World’s first commercial, indoor strawberry farm coming to Murray
Aug 29, 2019 10:37AM
By Shaun Delliskave
An example of vertical farming shows stacks of crops growing in an indoor building. (Photo courtesy Murray City)
By Shaun Delliskave | [email protected]
It could be the world’s first private, commercial, vertical, indoor strawberry farm, and the Murray City Council approved it during their June 18 meeting. In a first for an urban Utah city, the City Council amended the Murray City Municipal Code to allow for indoor, vertical farming.
This clears the way for Chihan Kim, a businessman whose holdings include a Sandy coffee shop, to develop what would be Utah’s first large-scale commercial, indoor, hydroponic farm in a vacant warehouse building located at 158 E. 4500 South.
“(I) will collect all the material to build the facility and…grow vegetables and some fruits, like strawberries, that will benefit from the omittance of herbicides,” Kim told the Murray City Planning Commission on May 2.
Vertical farming has become a buzzword in agriculture. The process includes producing food in vertically stacked layers, such as in a skyscraper, unused warehouse, or stacked shipping containers, with controlled-environment agriculture technology, where all environmental factors can be controlled. Such facilities utilize artificial light control, environmental control (humidity, temperature and gases) and fertigation. Some vertical farms use techniques similar to greenhouses, where natural sunlight can be augmented with artificial lighting and metal reflectors.
One of the most successful vertical farming operations is in Jackson, Wyoming. There, Vertical Harvest produces 100,000 pounds of vegetables a year on a plot 30 feet high by 150 feet long. Their 1/10th-of-an-acre site grows an annual amount of produce equivalent to 10 acres of traditional farmland. However, other ventures have failed.
Vertical farms are expensive to set up and take a long time to expand. Technology is changing at such a rapid pace that a newly opened competitor in the field could offer produce at a lower rate than an established producer. Still, indoor farming is appealing as a sustainable solution to growing food with little need for pesticides, water and land.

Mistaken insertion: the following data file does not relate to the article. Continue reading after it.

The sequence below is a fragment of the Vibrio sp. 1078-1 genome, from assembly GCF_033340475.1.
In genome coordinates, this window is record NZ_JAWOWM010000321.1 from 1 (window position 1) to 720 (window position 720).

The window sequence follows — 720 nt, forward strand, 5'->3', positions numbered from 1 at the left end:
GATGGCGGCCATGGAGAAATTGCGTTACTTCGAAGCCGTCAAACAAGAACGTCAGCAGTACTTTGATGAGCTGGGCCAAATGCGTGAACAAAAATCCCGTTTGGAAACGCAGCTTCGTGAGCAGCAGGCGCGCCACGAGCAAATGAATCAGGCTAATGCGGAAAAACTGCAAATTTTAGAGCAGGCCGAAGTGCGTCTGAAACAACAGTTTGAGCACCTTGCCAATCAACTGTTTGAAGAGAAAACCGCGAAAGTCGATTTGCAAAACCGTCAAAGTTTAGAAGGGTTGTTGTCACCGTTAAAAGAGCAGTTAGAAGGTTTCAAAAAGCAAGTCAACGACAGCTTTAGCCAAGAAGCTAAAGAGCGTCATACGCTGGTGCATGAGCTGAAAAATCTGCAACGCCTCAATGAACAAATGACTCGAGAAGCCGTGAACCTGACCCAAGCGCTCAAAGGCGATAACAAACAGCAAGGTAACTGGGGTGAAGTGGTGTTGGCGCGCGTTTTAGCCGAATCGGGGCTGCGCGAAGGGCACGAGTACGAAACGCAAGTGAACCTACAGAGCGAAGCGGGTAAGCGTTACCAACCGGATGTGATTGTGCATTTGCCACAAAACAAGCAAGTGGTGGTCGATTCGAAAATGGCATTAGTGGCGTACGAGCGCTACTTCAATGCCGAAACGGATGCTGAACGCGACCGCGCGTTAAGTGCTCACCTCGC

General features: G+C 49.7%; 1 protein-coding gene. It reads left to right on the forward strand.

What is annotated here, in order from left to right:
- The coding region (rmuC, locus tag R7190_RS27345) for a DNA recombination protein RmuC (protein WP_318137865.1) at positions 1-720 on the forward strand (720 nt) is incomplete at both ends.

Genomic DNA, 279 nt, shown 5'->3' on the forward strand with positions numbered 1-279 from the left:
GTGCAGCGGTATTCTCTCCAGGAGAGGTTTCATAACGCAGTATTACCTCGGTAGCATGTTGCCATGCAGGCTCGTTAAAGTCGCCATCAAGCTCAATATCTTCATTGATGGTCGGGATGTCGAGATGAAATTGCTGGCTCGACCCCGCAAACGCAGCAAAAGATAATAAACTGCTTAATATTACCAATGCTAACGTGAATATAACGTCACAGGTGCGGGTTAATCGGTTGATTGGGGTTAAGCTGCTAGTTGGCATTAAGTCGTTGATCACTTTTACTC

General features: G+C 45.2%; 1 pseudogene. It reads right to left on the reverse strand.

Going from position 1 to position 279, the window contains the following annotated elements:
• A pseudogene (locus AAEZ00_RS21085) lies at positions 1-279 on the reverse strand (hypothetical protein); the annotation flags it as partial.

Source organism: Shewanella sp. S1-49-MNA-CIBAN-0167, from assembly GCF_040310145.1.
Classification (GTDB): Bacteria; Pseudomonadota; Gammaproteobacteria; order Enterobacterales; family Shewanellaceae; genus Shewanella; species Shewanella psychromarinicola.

Before the code change, “Indoor Farming” was not listed as an allowable use in any zone in Murray City. For Kim to move forward with his zoning request, he needed to go through the extreme measure of having Murray change its code to allow for such a business.
This won’t be the first vertical, indoor farm in Utah, as an 11,000-square-foot facility sits on farmland in Charleston. Strong Vertical Garden supplies produce from that building to Smith’s grocery stores and microgreens to several chefs and restaurants in Utah.
The building that Kim intends to transform into an indoor farm is the former Electrical Wholesale Supply building. That building will allow Kim’s company, City Farm, to have 40,609 square feet for operations. LED lighting will be the primary source of light for the plants.
Murray City planning staff noted in their recommendation to the City Council that the indoor farm, “…will create the best opportunities to adaptively re-use and potentially revitalize older buildings and vacant spaces… (and) have the potential to place year-round access to fresh food closest to populations with limited transportation options, creating a positive impact on public health.”
“The main crops that we are considering at this moment are strawberries,” Kim said. Strawberries, he said, are one of the most contaminated fruits because of outdoor pesticides. This process will save them from harmful chemicals that get trapped in their seeds and pores and don’t all wash out with water.
“The farm operations will be maximum automation. Pollination—I am going to use drones. Drones will produce wind that will promote pollination. The farm will be open to the public with large windows. Strawberries will be supplied to grocery stores, but we will also make strawberry smoothies and food like that,” Kim said.
Councilwoman Diane Turner stated, “I think it is a great idea. I am really pleased you are doing this in Murray.”